Argenti, P. A. (2004) Collaborating with Activists: How Starbucks Works with NGOs. California Management Review.47 (1):Pp.91–116
Bara, C, 2010, Corporate Social Responsibility & International Development, diplom.de
Boeger, N, Murray, R & Villiers, C, 2008, Perspectives on Corporate Social Responsibility, Cheltenham: Edward Elgar Publishing
Cohen, E, Taylor, S & Muller-Camen, M, 2012, HRM’s Role in Corporate Social and Environmental Sustainability, SHRM Foundation
Crouch, C & Maclean, C, 2011, The Responsible Corporation in a Global Economy, Oxford: Oxford University Press
Epstein, J & Hanson K, 2006, The Accountable Corporation: Corporate Social Responsibility, London: Praeger Perspectives.
Friedman, M, 1970, The Social Responsibility of Business is to Increase Its Profits, The New York Times Magazine
Hanlon, G & Fleming, P, 2009, Updating the Critical Perspective on Corporate Social Responsibility, Sociology Compass, 2 (6): Pp.1–12
Henderson, D, 2001, Misguided Virtue: False Notions of Corporate Social Responsibility, London: Institute of Economic Affairs
Idowu, S & Filho, W, 2009, Professionals ́ Perspectives of Corporate Social Responsibility, Berlin: Springer Science & Business Media
Jamali, D & Sidani, Y, 2008, Classical vs. Modern Managerial CSR Perspectives: Insights from Lebanese Context and Cross-Cultural Implications, Business and Society Review, Vol.113, Iss.3, Pp.329–346
Markus, K & Shimshack, J, 2012,"Economic Perspectives on Corporate Social Responsibility." Journal of Economic Literature, 50(1):Pp.51-84
McWilliams, A, Siegel, D & Wright, P, 2006, Corporate Social Responsibility: Strategic Implications, Journal of Management Studies, Vol.43, Iss.1, Pp.1–18
Mullerat, R & Brennan, D, 2010, Corporate Social Responsibility: The Corporate Governance of the 21st Century, Kluwer Law International
Newella, P & Frynasb, J, 2007, Beyond CSR? Business, Poverty and Social Justice: An Introduction, Third World Quarterly, Vol.28, Iss.4, Pp.669-681
Podnar, K, 2008, Guest Editorial: Communicating Corporate Social Responsibility, Journal of Marketing Communications, Vol.14, Iss.2, Pp.75-81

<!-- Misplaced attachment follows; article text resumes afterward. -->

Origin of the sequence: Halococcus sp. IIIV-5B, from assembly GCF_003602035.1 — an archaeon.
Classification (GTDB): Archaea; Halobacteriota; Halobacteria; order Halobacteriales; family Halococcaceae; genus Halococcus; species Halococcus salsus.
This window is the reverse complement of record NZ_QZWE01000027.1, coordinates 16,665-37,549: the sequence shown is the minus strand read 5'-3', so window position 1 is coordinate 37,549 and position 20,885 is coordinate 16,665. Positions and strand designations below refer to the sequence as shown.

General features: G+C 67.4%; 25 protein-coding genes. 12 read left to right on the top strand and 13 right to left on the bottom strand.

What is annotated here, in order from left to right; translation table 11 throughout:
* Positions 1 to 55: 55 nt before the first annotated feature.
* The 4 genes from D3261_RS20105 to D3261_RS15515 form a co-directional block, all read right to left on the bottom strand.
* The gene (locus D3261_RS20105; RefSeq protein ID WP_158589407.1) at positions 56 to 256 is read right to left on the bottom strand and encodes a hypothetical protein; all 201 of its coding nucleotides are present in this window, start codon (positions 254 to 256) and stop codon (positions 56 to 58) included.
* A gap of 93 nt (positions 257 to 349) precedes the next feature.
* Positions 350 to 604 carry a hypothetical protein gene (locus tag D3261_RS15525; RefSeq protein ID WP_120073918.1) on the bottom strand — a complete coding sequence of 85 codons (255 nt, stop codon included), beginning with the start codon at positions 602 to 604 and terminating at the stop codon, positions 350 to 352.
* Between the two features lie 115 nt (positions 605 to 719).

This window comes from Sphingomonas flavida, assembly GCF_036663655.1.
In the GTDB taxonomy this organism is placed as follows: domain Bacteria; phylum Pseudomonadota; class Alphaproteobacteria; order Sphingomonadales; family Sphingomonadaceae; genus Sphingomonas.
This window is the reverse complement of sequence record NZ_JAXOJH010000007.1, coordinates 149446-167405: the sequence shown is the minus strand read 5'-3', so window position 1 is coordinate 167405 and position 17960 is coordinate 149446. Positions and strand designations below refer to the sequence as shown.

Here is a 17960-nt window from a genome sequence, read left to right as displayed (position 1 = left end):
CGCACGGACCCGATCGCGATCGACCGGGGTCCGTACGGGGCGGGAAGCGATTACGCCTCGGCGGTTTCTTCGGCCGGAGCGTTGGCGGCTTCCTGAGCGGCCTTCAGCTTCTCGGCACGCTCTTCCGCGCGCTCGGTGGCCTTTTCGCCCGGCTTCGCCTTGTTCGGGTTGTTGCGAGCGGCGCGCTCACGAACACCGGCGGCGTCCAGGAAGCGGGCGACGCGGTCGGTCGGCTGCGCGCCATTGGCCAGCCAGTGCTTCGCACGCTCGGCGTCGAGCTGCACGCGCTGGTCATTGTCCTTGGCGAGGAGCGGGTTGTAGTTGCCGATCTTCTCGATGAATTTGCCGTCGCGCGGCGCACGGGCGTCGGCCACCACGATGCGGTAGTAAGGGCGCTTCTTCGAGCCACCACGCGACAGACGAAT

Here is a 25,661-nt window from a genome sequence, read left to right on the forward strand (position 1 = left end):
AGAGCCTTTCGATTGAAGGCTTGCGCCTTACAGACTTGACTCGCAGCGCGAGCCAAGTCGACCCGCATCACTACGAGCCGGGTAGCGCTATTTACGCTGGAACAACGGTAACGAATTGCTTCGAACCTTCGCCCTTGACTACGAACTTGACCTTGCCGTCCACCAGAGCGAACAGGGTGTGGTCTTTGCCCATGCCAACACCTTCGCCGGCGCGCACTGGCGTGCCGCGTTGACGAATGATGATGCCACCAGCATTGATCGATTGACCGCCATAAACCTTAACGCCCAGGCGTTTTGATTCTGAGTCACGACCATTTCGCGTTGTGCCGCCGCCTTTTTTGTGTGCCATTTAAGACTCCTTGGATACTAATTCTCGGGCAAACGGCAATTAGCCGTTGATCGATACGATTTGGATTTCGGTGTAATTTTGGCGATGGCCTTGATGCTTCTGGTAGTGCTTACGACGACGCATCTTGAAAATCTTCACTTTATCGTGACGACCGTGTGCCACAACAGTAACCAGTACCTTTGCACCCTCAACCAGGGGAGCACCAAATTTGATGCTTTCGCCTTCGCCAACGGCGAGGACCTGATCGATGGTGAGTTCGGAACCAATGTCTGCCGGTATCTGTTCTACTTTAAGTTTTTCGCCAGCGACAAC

Porter, M & Kramer, M, 2006, Strategy and Society: The Link between Competitive Advantage and Corporate Social Responsibility, Harvard Business Review, 84(12), 2‐17.
Prieto-Carrón, M, Chan, A, Lund-Thomsen, P, Bhushan, C & Muro, A, 2006, Critical Perspectives on CSR and Development: What We Know, What We Don't Know, and What We Need to Know, International Affairs, Vol.82, Iss.5, Pp.977–987
Rondinelli, D & London, T, 2002, Stakeholder and Corporate Responsibilities in Cross-Sectorial Environmental Collaborations: Building Value, Legitimacy and Trust
Schreck, P, 2009, The Business Case for Corporate Social Responsibility: Understanding and Measuring Economic Impacts of Corporate Social Performance, Springer Science & Business Media
Simon, J, Powers, C & Gunnemann, J, 1972 "The Responsibilities of Corporations and their Owners, Connecticut: Yale University Press
Weber, M, 2008, The Business Case for Corporate Social Responsibility: A Company-Level Measurement Approach for CSR, European Management Journal, (26), Pp.247-261
Wheeler, C, Colbert, B & Freeman, E, 2003, “Focusing on Value: Reconciling Corporate Social Responsibility, Sustainability and a Stakeholder Approach in a Network World.” Journal of General Management, (28)3, Pp.1-28.